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May 1936

PAROXYSMAL NEURALGIA OF THE TYMPANIC BRANCH OF THE GLOSSOPHARYNGEAL NERVE: Report of a Case in Which Relief Was Obtained by Intracranial Section of the Glossopharyngeal Nerve

Author Affiliations

Montreal, Canada

From the Montreal Neurological Institute of McGill University and the Royal Victoria Hospital.

Arch NeurPsych. 1936;35(5):1070-1075. doi:10.1001/archneurpsyc.1936.02260050144009
Abstract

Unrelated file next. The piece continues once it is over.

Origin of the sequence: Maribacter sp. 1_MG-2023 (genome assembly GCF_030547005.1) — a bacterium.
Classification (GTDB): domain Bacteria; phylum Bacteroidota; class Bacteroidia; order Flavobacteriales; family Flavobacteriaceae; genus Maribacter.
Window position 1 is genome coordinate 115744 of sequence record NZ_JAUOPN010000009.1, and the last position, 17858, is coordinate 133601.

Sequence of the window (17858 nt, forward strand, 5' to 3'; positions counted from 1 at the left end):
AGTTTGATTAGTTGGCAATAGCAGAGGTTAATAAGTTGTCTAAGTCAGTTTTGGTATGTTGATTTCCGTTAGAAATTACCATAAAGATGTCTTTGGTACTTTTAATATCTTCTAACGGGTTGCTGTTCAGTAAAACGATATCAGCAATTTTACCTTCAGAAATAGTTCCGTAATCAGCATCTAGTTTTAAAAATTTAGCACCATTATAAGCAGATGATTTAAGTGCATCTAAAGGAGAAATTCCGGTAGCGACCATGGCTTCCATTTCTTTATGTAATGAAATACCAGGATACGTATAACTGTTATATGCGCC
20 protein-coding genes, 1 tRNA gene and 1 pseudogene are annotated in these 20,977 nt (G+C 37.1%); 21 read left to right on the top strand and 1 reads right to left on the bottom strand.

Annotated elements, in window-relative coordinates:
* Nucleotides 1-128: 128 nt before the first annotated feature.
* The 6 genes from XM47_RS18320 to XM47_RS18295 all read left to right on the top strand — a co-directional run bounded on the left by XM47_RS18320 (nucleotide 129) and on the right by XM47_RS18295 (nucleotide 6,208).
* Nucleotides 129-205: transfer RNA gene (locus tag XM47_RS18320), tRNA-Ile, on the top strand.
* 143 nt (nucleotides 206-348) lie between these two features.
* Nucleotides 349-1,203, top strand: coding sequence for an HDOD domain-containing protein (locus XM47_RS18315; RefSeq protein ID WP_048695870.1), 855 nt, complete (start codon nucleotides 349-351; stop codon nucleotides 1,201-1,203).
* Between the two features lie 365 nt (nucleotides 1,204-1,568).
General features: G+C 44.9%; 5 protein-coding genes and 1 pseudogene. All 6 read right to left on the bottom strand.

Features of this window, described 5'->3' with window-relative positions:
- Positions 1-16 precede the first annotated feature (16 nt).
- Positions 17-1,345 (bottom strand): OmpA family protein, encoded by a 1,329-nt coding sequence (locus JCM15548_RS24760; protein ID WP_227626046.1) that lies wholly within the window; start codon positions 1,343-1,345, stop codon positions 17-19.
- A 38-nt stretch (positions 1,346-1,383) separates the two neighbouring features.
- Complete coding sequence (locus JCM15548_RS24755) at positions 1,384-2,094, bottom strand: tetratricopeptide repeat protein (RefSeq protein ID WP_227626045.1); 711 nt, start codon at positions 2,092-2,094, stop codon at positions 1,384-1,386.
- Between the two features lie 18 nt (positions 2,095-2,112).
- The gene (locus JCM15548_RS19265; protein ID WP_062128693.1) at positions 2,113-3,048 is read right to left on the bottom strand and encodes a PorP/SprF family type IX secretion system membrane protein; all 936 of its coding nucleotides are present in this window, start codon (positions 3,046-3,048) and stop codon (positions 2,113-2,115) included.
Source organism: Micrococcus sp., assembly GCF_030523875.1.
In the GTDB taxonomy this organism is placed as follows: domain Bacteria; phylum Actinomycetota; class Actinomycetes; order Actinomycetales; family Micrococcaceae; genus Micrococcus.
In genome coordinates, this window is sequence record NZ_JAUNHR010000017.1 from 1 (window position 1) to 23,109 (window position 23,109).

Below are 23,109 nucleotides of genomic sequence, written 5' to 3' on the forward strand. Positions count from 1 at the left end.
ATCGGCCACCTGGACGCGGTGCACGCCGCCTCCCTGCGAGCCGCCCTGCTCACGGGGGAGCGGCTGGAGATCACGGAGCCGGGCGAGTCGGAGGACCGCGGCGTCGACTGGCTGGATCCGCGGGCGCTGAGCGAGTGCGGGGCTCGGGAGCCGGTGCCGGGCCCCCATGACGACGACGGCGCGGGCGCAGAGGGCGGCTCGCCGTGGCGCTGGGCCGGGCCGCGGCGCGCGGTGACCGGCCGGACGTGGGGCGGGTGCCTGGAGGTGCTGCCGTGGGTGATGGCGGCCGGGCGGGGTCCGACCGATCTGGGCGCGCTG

Glossopharyngeal neuralgia is a definite clinical entity. The disease is rare, and the possible clinical variants are not as well understood as they are in cases of trigeminal neuralgia. In its sudden brief painful paroxysms, in the complete relief afforded by section of the posterior root and in the obscure etiology, it resembles tic douloureux of the fifth nerve. The pain of trigeminal neuralgia may originate in any of the peripheral branches of any of the three sensory divisions of the nerve. A priori, it is reasonable to suppose that the same phenomenon may be expected in glossopharyngeal neuralgia, and it does occur. The justification for reporting the following case is the fact that it is an example of paroxysmal neuralgia originating in the tympanic branch of the glossopharyngeal nerve; the trigger zone initiating the pain was probably within the eustachian tube, and complete relief followed intracranial section of the

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